Recommendations for resetting the food system

Since the lockdown began, my coping mechanism has been to listen. I’m usually traveling somewhere like Dakar or Des Moines to hear from farmers, chefs, policymakers, or scientists about how to fix a food system that I and many others have called broken. Now, I video-conference with experts about how COVID-19 is transforming the world's food system.

From the stories they share, it’s clear that agriculture needed to be revolutionized pre-pandemic—and we can’t return to the way things were. These unprecedented challenges provide enormous opportunities to create a food system that can’t be broken—one that is truly regenerative and restorative, and that leaves no one behind.

Combining high and low tech

Since Friday, March 13th, U.S. farmers have had to pivot dramatically. As farmers’ markets and restaurants closed, they were left without outlets to sell food. Digital technology is helping to change the way they do business. In Minnesota, the Mill City Farmers Market set up an online store for customers to choose products from individual farms and then pick up groceries via a drive-through market.

The National Young Farmers Coalition and the Glynwood Center for Regional Food and Farming are using Zoom meetings to provide advice on food safety. Old-fashioned phone trees are being set up so that farmers can share resources or simply check in on one another.

And for those who rely on SNAP benefits, Wholesome Wave is piloting an online system to deliver essentials. Pandemic or not, allowing SNAP clients to access food just as easily as eaters who order food online will be a gamechanger, particularly for parents and the elderly.

Making the invisible visible

It’s no secret that those harvesting, slaughtering, processing, preparing, distributing, and selling food are putting their lives at risk. Their essential-ness can’t be denied—nor can the unfair and unjust labor practices and low wages that make them vulnerable.

Saru Jayaraman of One Fair Wage hopes that “when the {restaurant} industry reemerges it can actually take care of its people and allow both employers and workers to thrive.” That will mean better salaries—including a $15 minimum wage—and universal unemployment insurance.

Companies who depend on food and farm workers are also stepping up, while others are regressing and suppressing workers’ rights. Hazard pay, or “hero pay,” is being implemented by companies like Stonyfield Organic, Farmer’s Fridge, and Perdue Farms, yet companies like Trader Joe’s are actively thwarting the rights of workers to form unions—these actions will likely impact consumers’ decisions over the long run.

Food as medicine

According to the CDC, people with diet-related diseases—diabetes, obesity, hypertension—are at higher risk for severe COVID-19 infection.

Former U.S. Secretary of Agriculture Dan Glickman believes our diets can help flatten the curve of COVID-19. “What you eat has a lot to do with how healthy you are,” he says, and eating plenty of fruits and vegetables and getting enough zinc and Vitamin D can help ward off disease. We “need farm diversity,” he says, and farmers need flexibility to grow fruits and vegetables, rather than monoculture crops.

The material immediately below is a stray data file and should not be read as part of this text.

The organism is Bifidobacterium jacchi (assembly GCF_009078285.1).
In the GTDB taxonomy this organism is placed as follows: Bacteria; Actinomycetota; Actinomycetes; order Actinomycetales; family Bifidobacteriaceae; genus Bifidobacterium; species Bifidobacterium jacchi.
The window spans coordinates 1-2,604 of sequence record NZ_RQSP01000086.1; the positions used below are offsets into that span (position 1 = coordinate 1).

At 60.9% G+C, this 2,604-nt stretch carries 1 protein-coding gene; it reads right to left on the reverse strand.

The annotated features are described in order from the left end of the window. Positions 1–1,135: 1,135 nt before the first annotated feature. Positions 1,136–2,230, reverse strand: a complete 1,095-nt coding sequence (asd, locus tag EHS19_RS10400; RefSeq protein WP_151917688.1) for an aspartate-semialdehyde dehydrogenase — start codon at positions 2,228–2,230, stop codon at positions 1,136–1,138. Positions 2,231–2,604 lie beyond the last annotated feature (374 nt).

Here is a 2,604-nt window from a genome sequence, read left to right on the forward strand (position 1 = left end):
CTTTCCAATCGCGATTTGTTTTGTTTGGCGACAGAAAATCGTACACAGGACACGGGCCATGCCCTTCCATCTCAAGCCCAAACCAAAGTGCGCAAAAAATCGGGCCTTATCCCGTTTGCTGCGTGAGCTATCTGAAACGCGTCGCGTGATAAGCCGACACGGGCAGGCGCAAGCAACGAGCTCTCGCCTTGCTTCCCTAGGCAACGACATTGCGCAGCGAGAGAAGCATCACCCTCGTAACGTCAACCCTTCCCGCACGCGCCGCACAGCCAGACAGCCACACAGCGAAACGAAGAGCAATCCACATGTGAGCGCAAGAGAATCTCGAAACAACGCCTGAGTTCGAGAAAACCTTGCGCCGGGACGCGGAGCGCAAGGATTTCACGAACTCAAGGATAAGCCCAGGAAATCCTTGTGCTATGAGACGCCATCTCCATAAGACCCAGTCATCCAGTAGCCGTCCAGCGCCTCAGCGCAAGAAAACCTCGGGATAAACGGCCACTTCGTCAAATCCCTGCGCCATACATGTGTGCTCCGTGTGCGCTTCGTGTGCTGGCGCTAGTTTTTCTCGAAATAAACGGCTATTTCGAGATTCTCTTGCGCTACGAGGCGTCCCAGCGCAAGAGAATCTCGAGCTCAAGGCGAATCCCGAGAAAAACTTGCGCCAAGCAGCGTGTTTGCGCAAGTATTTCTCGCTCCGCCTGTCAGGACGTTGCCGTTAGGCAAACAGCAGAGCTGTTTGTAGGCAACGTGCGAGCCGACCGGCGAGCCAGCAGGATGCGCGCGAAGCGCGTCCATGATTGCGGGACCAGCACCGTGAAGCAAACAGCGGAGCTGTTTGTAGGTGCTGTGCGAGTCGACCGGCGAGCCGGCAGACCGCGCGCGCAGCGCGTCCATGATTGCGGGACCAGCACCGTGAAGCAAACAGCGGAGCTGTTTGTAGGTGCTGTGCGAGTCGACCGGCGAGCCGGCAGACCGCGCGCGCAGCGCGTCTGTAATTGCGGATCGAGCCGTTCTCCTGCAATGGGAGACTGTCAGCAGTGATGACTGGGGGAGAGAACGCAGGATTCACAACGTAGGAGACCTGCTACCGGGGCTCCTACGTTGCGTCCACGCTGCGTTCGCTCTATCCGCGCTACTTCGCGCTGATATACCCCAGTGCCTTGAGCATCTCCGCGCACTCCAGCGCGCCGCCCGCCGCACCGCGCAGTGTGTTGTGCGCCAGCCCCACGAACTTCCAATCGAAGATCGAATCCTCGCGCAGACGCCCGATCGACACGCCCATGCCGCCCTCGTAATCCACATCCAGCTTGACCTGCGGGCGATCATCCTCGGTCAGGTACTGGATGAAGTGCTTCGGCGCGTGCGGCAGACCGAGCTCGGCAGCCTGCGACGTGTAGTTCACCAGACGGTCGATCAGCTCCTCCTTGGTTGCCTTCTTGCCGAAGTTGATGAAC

And school shutdowns, while necessary, mean that kids go hungry. According to the World Food Programme, 360 million kids around the globe have lost access to school meal programs. Mara Fleishman of the Chef Ann Foundation says, “we are seeing how much kids rely on school food programs.” In response, the Austin Independent School District is preparing free school meals for students and their guardians via curbside or bus stop delivery—and they’ve produced a video to show other districts how to replicate their innovation safely and effectively.

Vote with Your Fork: and Your Vote

COVID-19 shows how fragile our food and economic systems are—but we can reset. To fight the pandemic—and improve the food system—we need to reimagine how we grow and eat food, and how we mobilize for change.

Chef Dan Barber says we need to shine an uncomfortable light on local and regional food systems, which were built on shaking the hand of the farmer who grew your food. He suggests new models to help farmers add value to food in every possible sense—from soil health on up. A more complex value chain, Barber says, can mean adding more value, more nutrition, and more deliciousness to what we eat.

For Daniel Katz of The Overbrook Foundation, the best way to fight the pandemic is in November. “Everything starts with one solution, and that is voting. We need an administration that is pro-environment, pro-people, and pro-changing the system to rebuild a greener, safer world, we need an administration that shares that same vision.”

And Mackenzie Feldman of the youth-led Sunrise Movement is inspired by young activists who have not been thwarted by COVID-19—they continue organizing online for a Green New Deal. A Deal that protects and respects workers and recognizes the ecosystem services farmers provide and ensures compensation for protecting biodiversity, building soil health, and mitigating climate change.

It’s clear from these experts and others that we can’t go back to normal. Normal left us vulnerable, and this crisis has widened the cracks in a food system already in need of repair. But this is our time to pivot. Right now, we can develop long-lasting solutions to nourish both people and the planet.

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Correspondence to Danielle Nierenberg.

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This article is part of the Topical Collection: Agriculture, Food & Covid-19.

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Nierenberg, D. Recommendations for resetting the food system. Agric Hum Values 37, 635–636 (2020).

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